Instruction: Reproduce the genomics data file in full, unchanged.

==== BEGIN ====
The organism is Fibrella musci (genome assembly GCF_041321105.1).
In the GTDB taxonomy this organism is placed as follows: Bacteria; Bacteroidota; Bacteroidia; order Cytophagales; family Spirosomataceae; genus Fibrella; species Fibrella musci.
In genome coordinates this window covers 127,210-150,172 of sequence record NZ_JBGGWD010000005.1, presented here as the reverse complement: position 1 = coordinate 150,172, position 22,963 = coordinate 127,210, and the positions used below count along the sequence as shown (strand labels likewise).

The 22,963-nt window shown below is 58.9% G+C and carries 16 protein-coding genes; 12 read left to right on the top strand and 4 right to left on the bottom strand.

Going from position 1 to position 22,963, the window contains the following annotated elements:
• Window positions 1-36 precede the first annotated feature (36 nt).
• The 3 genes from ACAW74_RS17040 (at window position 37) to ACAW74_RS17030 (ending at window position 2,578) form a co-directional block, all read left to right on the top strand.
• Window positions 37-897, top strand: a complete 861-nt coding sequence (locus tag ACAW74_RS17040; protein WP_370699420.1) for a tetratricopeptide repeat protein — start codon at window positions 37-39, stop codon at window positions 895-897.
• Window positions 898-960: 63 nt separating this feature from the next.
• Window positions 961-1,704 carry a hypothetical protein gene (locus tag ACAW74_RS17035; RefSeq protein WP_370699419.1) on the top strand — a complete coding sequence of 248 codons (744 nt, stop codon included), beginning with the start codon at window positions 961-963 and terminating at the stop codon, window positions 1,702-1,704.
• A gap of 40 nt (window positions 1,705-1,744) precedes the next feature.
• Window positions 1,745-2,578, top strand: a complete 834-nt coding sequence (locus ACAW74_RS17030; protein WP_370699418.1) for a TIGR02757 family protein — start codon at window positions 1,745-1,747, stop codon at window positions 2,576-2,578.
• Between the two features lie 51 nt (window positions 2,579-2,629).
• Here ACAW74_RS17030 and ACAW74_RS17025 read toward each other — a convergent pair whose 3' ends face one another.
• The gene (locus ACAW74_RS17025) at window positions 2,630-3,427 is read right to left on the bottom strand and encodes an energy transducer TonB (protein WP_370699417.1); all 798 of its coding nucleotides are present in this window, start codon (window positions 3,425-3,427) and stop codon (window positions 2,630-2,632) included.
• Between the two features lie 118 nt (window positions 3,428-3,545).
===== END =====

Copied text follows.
The organism is Fibrella musci (genome assembly GCF_041321105.1).
In the GTDB taxonomy this organism is placed as follows: Bacteria; Bacteroidota; Bacteroidia; order Cytophagales; family Spirosomataceae; genus Fibrella; species Fibrella musci.
In genome coordinates this window covers 127,210-150,172 of sequence record NZ_JBGGWD010000005.1, presented here as the reverse complement: position 1 = coordinate 150,172, position 22,963 = coordinate 127,210, and the positions used below count along the sequence as shown (strand labels likewise).

The 22,963-nt window shown below is 58.9% G+C and carries 16 protein-coding genes; 12 read left to right on the top strand and 4 right to left on the bottom strand.

Going from position 1 to position 22,963, the window contains the following annotated elements:
• Window positions 1-36 precede the first annotated feature (36 nt).
• The 3 genes from ACAW74_RS17040 (at window position 37) to ACAW74_RS17030 (ending at window position 2,578) form a co-directional block, all read left to right on the top strand.
• Window positions 37-897, top strand: a complete 861-nt coding sequence (locus tag ACAW74_RS17040; protein WP_370699420.1) for a tetratricopeptide repeat protein — start codon at window positions 37-39, stop codon at window positions 895-897.
• Window positions 898-960: 63 nt separating this feature from the next.
• Window positions 961-1,704 carry a hypothetical protein gene (locus tag ACAW74_RS17035; RefSeq protein WP_370699419.1) on the top strand — a complete coding sequence of 248 codons (744 nt, stop codon included), beginning with the start codon at window positions 961-963 and terminating at the stop codon, window positions 1,702-1,704.
• A gap of 40 nt (window positions 1,705-1,744) precedes the next feature.
• Window positions 1,745-2,578, top strand: a complete 834-nt coding sequence (locus ACAW74_RS17030; protein WP_370699418.1) for a TIGR02757 family protein — start codon at window positions 1,745-1,747, stop codon at window positions 2,576-2,578.
• Between the two features lie 51 nt (window positions 2,579-2,629).
• Here ACAW74_RS17030 and ACAW74_RS17025 read toward each other — a convergent pair whose 3' ends face one another.
• The gene (locus ACAW74_RS17025) at window positions 2,630-3,427 is read right to left on the bottom strand and encodes an energy transducer TonB (protein WP_370699417.1); all 798 of its coding nucleotides are present in this window, start codon (window positions 3,425-3,427) and stop codon (window positions 2,630-2,632) included.
• Between the two features lie 118 nt (window positions 3,428-3,545).